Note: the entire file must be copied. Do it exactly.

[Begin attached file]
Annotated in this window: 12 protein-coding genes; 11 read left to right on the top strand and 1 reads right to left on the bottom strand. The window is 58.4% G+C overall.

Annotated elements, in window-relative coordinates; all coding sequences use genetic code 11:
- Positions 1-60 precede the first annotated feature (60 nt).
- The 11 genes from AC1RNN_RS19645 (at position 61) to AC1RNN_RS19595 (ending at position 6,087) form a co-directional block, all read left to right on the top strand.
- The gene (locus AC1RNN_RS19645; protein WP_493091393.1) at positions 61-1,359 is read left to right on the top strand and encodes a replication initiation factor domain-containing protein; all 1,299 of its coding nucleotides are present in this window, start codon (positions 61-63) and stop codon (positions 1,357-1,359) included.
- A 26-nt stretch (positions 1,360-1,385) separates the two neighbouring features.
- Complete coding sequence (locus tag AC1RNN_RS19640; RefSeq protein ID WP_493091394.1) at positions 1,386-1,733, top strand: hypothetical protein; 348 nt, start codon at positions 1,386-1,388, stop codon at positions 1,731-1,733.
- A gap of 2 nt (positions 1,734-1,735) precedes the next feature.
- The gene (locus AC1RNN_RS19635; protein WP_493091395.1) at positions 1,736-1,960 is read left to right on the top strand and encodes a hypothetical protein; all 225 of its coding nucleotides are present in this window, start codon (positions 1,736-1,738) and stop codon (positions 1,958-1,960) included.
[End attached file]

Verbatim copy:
Annotated in this window: 12 protein-coding genes; 11 read left to right on the top strand and 1 reads right to left on the bottom strand. The window is 58.4% G+C overall.

Annotated elements, in window-relative coordinates; all coding sequences use genetic code 11:
- Positions 1-60 precede the first annotated feature (60 nt).
- The 11 genes from AC1RNN_RS19645 (at position 61) to AC1RNN_RS19595 (ending at position 6,087) form a co-directional block, all read left to right on the top strand.
- The gene (locus AC1RNN_RS19645; protein WP_493091393.1) at positions 61-1,359 is read left to right on the top strand and encodes a replication initiation factor domain-containing protein; all 1,299 of its coding nucleotides are present in this window, start codon (positions 61-63) and stop codon (positions 1,357-1,359) included.
- A 26-nt stretch (positions 1,360-1,385) separates the two neighbouring features.
- Complete coding sequence (locus tag AC1RNN_RS19640; RefSeq protein ID WP_493091394.1) at positions 1,386-1,733, top strand: hypothetical protein; 348 nt, start codon at positions 1,386-1,388, stop codon at positions 1,731-1,733.
- A gap of 2 nt (positions 1,734-1,735) precedes the next feature.
- The gene (locus AC1RNN_RS19635; protein WP_493091395.1) at positions 1,736-1,960 is read left to right on the top strand and encodes a hypothetical protein; all 225 of its coding nucleotides are present in this window, start codon (positions 1,736-1,738) and stop codon (positions 1,958-1,960) included.